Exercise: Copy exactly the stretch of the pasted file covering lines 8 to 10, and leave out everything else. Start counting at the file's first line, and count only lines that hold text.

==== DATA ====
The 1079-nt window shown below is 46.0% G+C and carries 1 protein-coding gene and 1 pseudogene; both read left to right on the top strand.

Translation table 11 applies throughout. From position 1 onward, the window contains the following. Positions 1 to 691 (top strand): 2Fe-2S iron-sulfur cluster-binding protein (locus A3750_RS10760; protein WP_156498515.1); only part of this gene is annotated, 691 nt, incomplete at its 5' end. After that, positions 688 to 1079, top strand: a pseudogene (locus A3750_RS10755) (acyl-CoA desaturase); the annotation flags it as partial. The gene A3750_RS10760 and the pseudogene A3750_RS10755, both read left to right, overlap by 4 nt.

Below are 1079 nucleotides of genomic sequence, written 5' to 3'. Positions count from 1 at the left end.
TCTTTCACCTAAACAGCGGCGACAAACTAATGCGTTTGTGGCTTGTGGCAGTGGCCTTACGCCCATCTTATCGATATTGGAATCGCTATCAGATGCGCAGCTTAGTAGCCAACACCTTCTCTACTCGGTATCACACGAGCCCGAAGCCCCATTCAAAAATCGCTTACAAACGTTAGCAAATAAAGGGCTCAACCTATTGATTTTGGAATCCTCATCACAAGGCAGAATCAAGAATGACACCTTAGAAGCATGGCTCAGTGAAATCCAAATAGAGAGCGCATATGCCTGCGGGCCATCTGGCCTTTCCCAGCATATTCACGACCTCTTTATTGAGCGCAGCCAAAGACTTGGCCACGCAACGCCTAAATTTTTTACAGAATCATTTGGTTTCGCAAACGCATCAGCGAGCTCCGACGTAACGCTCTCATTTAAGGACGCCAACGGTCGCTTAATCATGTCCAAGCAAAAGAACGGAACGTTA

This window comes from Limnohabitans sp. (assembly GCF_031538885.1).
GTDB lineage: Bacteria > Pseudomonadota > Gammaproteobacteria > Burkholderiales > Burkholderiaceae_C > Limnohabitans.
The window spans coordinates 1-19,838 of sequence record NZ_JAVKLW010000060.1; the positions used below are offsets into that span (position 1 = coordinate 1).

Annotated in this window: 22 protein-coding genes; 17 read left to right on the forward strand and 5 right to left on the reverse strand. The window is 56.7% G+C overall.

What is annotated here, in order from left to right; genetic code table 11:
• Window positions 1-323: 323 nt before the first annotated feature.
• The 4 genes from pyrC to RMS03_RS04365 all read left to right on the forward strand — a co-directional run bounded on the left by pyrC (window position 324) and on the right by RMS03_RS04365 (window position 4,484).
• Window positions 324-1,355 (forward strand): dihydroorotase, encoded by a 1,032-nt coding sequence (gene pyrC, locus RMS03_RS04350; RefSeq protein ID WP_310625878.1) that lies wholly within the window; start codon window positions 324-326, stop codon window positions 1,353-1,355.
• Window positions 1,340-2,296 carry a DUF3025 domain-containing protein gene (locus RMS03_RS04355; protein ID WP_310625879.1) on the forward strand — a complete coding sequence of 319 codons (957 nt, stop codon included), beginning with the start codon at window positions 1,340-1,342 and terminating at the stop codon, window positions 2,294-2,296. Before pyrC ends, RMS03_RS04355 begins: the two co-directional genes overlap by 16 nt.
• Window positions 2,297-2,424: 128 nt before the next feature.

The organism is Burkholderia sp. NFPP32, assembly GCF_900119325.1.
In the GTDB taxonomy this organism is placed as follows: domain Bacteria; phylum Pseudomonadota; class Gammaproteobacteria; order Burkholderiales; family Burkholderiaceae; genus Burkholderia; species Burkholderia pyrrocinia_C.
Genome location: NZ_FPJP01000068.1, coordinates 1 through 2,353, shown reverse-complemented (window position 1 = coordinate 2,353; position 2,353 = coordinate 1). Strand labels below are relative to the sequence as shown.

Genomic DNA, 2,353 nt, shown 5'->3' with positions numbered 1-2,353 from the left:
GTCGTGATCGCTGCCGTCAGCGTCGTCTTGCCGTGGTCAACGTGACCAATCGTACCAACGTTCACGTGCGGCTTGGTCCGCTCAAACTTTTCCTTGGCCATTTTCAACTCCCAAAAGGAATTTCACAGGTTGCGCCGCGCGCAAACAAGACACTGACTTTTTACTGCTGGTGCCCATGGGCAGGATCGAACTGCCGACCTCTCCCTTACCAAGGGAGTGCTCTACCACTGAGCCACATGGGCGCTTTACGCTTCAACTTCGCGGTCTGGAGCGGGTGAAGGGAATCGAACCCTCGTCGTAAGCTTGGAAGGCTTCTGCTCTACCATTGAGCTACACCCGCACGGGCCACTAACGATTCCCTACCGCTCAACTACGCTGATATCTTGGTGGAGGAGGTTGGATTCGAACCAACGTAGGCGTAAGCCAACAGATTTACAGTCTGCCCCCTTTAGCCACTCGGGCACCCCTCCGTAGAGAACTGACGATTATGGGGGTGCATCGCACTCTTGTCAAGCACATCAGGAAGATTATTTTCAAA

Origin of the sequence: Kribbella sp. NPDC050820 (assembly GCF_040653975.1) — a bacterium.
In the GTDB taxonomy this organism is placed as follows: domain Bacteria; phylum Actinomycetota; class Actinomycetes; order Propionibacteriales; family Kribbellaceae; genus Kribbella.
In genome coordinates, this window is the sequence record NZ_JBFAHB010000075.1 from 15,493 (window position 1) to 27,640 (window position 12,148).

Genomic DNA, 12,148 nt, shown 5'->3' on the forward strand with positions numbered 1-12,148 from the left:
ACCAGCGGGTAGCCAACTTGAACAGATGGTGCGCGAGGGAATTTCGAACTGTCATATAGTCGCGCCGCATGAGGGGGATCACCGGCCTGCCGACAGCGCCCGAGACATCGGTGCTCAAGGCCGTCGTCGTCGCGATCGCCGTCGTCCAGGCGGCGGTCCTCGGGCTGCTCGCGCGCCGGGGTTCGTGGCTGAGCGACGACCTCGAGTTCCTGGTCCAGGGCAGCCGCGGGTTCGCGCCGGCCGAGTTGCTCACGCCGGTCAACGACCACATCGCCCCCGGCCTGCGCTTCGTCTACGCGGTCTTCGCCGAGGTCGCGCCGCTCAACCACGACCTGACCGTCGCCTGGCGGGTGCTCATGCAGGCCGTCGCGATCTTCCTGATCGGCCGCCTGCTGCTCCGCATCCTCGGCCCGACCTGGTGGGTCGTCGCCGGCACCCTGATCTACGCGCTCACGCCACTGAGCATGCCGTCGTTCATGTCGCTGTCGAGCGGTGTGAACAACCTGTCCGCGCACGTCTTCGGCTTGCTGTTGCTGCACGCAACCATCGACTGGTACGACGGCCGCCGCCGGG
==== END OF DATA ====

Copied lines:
Annotated in this window: 22 protein-coding genes; 17 read left to right on the forward strand and 5 right to left on the reverse strand. The window is 56.7% G+C overall.

What is annotated here, in order from left to right; genetic code table 11:
• Window positions 1-323: 323 nt before the first annotated feature.